If you have type 2 diabetes and don't control your blood sugar, you may be putting more than your heart, eyes, and kidneys at risk--you may be putting your brain at risk, too. People with diabetes are one and a half times more likely than those without diabetes to develop cognitive impairment, or trouble with memory and thinking, including Alzheimer's disease.
Two recent studies back up previous evidence that diabetes can alter brain function. In one study, reported in Neuropsychology, adults with diabetes performed significantly worse than those without diabetes on two tests of mental processing. In the other study, reported in Diabetes Care, adults with diabetes who had higher blood glucose levels--as compared to those with diabetes who controlled their levels--performed worse on tasks that required memory, speed, and the ability to focus without being distracted by various stimuli.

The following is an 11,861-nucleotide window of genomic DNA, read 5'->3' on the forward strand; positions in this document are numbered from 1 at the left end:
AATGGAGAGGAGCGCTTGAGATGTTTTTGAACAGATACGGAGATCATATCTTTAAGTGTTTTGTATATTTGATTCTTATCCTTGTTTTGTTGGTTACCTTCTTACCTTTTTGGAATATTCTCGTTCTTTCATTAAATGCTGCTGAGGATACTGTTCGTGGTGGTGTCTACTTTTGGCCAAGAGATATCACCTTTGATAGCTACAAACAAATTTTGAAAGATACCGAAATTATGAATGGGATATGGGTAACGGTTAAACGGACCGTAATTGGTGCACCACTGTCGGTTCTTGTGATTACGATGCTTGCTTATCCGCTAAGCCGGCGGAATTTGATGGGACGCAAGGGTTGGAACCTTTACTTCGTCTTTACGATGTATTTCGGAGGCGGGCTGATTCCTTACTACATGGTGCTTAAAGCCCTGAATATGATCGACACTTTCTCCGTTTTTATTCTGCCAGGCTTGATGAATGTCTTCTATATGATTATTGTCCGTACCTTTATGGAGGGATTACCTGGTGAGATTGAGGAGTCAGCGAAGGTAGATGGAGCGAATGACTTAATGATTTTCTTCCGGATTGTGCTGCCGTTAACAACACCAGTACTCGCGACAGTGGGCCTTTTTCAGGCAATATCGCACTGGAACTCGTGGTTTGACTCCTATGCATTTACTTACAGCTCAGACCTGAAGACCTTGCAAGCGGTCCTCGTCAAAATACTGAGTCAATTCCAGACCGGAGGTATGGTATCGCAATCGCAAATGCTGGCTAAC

It's not exactly clear how blood sugar levels might affect mental function. It may be that higher blood sugar levels cause cognitive impairment. Other factors might be involved, too. For instance, having a lower-than-normal response to insulin might increase your blood sugar and impair brain processes.
While researchers continue to study the relationship between diabetes and brain function, one thing is clear: Patients who manage their diabetes well are more likely to prevent the long-term complications linked with diabetes, which may include poorer brain function.
If you have diabetes, here are tried-and-true tips for taking care of yourself:
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Mediterranean diets--which include plenty of fruit, veggies, beans, and fish--bring more than flavor to your table. These tasty diets offer many disease-fighting benefits as well. Studies have shown they can cut the risk for high blood pressure, heart disease, and several types of cancer. Mediterranean diets also may fight Alzheimer's disease, which is responsible for about 70 percent of dementia cases.
Researchers think the antioxidants in fruits, vegetables, and other foods in the Mediterranean diet may help protect the brain against damage that might lead to Alzheimer's. Or, these foods may help control inflammation in the brain, which could contribute to the disease.
To give your meals a Mediterranean flavor:
Always consult your physician for more information.